. An RNN is not a probabilistic model. It does not specify the probability distribution of the input

or the output given the hidden state . It is essentially a deterministic nonlinear function that takes a sequence of vectors and outputs another sequence of vectors. Each output vector summarizes the useful information in the input vectors up to the current time step. We will write the function induced by an RNN as where collects the parameters in and . Letting and respectively denote the inputs and the outputs of the RNN, we have . We use a subscript of to denote the output vector at time step , that is, .

RNNs can process sequences of different lengths. Note that the functions and in (2) and (3) are the same across time steps. Therefore, the total number of parameters for an RNN does not depend on the number of the time steps.

Various choices of and

have been proposed to compute the hidden states and the outputs. Two most widely used ones are the long-short-term-memory (LSTM) unit

(Hochreiter  Schmidhuber, 1997)

and the gate recurrent unit (GRU)

(Cho ., 2014)

. They are designed to mitigate the vanishing or exploding gradient problem of a basic RNN

(Bengio ., 1994). We will also use the two designs in the RNN component of our action sequence autoencoder. The detailed expressions of the LSTM unit and GRU are given in the appendix.

2.3 Action Sequence Autoencoder

Figure 6: Structure of action sequence autoencoders.

The action sequence autoencoder used for extracting features from process data takes a sequence of actions as the input process and outputs a reconstructed sequence. The diagram in Figure 6 illustrates the structure of the action sequence autoencoder. In what follows, we elaborate the encoding and the decoding mechanism.

Encoder.

The encoder of the action sequence autoencoder takes a sequence of actions and outputs a -dimensional vector as a compressed summary of the input action sequence. Working with action sequences directly is often challenging because of the categorical nature of the actions. To overcome the obstacle, we associate each action in the action pool with a -dimensional latent vector

that will be estimated based on the data. These latent vectors describe the attributes of actions and will be used to summarize the information contained in the sequence. The method of mapping categorical variables to continuous latent attributes is often called the embedding method. It is widely used in machine learning applications such as neural machine translation and knowledge graph completion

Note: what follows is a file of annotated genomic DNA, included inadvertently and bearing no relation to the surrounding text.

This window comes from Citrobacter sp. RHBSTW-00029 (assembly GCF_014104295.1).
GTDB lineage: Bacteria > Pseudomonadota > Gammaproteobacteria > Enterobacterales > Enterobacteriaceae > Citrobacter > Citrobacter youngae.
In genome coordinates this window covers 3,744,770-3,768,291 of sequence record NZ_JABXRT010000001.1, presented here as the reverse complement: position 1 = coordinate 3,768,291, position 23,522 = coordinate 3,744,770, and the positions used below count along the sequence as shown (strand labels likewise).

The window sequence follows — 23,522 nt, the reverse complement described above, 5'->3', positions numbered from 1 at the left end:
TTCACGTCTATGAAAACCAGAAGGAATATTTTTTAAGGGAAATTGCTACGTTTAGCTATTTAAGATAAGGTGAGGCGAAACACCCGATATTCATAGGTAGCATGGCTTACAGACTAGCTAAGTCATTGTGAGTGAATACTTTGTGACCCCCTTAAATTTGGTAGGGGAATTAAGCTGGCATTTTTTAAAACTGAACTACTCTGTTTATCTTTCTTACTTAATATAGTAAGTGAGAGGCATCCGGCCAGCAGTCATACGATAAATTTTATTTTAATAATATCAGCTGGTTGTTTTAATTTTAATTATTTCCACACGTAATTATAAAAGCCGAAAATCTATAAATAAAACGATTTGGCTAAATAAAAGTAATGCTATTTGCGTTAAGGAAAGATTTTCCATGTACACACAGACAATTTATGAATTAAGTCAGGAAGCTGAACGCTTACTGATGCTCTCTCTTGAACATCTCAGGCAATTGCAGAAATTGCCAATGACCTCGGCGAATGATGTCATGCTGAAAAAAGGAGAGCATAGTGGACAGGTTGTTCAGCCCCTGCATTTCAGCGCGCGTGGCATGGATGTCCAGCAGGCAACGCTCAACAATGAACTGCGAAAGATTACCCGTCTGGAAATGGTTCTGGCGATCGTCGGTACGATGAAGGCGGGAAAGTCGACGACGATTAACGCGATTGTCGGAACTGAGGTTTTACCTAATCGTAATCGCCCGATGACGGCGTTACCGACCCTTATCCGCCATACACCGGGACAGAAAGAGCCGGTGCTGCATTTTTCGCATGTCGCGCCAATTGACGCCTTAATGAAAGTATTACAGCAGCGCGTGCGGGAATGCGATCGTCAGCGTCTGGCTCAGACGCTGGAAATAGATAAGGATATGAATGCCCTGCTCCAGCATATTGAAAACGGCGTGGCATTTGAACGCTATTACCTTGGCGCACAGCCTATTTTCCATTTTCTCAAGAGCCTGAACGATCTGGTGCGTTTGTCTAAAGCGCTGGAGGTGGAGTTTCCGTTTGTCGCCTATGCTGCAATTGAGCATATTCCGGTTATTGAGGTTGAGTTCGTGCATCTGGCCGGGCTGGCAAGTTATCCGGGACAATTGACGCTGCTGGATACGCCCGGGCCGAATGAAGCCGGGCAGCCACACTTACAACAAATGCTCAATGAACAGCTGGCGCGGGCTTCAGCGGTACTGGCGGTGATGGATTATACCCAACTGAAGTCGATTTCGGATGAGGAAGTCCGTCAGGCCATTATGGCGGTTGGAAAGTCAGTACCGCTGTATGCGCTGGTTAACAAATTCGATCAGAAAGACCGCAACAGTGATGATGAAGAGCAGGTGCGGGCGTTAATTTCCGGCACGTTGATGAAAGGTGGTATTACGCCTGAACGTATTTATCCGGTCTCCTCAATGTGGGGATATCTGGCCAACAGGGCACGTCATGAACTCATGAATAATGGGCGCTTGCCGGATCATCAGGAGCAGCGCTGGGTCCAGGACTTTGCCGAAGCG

(Bengio ., 2003; Mikolov ., 2013; Kraft ., 2016).

The first operation of our encoder is to transform the input sequence into a corresponding sequence of latent vectors where is the index of the action in at time step , that is, for . With the binary matrix representation of action sequence , the embedding step of the encoder is simply a matrix multiplication where is an matrix whose -th row is the latent vector for action and the rows of form the latent vector sequence corresponding to the original action sequence .

Given the latent vector sequence, the encoder uses an RNN to summarize the information. Since our goal is to compress the entire response process into a single -dimensional vector, only the last output vector of the RNN is kept to serve as a summary of information. Therefore, the output of the encoder, i.e., the latent representation of the input sequence, is .

To summarize, the encoder of our action sequence autoencoder is

(4)

where represents all the parameters including the embedding matrix and the parameter vector of the encoder RNN. The encoding procedure consists of the following three steps.

  1. An observed action sequence is transformed into a sequence of latent vectors by the embedding method: .

  2. The latent vector sequence is processed by the encoder RNN to obtain another sequence of vectors where for .

  3. The last output of the RNN is kept as the latent representation, namely, .

Each of the three steps corresponds to an arrow in the encoder part of Figure 6.

Decoder.

The decoder of the action sequence autoencoder reconstructs an action sequence , or equivalently, its binary matrix representation , from . First, a different RNN is used to expand the latent representation into a sequence of vectors, each of which contains the information of the action at the corresponding time step. As is the only information available for the reconstruction, the input of the decoder RNN is the same for each of the time steps. Writing it in a matrix form, the input of the decoder RNN is where is the -dimensional vector of ones. After the decoder RNN’s processing, we obtain a sequence of -dimensional vectors . Each contains the information for the action taken at time step .

Recall that each row of is the dummy variable representation of the action taken at corresponding time step. Each row essentially specifies a degenerate categorical distribution on , with the action that is actually taken having probability one and all the other actions having probability zero. With this observation, the task of restoring the action at step becomes constructing the probability distribution of the action taken at step from